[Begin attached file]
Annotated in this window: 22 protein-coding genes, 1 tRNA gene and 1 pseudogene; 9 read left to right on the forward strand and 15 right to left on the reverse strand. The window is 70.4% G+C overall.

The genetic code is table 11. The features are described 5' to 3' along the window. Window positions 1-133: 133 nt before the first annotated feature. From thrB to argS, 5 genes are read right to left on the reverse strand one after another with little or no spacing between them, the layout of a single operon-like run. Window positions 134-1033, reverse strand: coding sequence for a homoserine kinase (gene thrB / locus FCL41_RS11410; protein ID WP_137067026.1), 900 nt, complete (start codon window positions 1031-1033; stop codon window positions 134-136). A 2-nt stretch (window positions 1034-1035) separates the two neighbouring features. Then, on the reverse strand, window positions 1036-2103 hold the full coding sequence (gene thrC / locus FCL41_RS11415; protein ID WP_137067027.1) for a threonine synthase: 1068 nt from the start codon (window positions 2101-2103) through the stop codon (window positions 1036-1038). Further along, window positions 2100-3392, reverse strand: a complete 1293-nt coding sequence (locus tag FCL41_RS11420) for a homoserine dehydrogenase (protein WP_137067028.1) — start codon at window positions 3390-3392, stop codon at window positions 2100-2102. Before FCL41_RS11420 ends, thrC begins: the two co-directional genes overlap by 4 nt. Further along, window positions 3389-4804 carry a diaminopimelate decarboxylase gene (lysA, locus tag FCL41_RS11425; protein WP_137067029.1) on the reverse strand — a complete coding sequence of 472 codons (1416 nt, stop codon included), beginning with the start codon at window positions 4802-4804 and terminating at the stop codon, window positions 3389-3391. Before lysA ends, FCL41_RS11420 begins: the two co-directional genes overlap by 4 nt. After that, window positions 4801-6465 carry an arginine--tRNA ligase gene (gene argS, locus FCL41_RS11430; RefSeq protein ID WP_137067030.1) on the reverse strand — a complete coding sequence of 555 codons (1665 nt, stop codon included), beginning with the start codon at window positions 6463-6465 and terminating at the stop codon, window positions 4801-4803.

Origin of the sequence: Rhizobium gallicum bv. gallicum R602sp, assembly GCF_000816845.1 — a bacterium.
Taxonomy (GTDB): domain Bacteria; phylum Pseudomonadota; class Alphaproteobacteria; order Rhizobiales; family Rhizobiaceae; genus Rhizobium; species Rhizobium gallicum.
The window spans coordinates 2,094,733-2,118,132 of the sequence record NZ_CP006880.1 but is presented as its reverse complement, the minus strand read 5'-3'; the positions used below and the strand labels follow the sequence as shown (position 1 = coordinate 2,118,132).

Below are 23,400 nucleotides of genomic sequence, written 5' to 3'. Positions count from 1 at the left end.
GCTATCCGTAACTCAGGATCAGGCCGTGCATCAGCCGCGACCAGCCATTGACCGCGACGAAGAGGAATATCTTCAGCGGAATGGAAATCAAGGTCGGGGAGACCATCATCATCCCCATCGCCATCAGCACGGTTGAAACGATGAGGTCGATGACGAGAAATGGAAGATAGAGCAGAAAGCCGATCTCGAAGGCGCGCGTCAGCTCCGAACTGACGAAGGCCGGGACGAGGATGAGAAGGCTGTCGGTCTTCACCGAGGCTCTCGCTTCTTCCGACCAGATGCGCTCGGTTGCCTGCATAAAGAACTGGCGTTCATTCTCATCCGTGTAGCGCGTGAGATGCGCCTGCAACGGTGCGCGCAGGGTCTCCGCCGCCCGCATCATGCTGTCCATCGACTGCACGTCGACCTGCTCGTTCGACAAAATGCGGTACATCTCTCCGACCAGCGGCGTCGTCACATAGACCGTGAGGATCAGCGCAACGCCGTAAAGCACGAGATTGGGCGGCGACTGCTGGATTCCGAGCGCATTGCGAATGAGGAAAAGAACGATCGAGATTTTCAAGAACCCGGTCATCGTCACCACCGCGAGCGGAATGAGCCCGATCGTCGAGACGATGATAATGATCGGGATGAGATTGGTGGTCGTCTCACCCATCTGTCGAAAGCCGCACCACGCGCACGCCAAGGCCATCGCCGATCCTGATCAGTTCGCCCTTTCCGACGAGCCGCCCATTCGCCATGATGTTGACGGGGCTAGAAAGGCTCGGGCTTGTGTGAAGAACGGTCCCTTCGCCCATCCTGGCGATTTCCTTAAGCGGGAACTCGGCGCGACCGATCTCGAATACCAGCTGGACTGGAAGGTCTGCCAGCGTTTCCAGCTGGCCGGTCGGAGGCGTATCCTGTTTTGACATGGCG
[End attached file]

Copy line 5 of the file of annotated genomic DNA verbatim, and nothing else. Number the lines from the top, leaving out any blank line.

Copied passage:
The window spans coordinates 2,094,733-2,118,132 of the sequence record NZ_CP006880.1 but is presented as its reverse complement, the minus strand read 5'-3'; the positions used below and the strand labels follow the sequence as shown (position 1 = coordinate 2,118,132).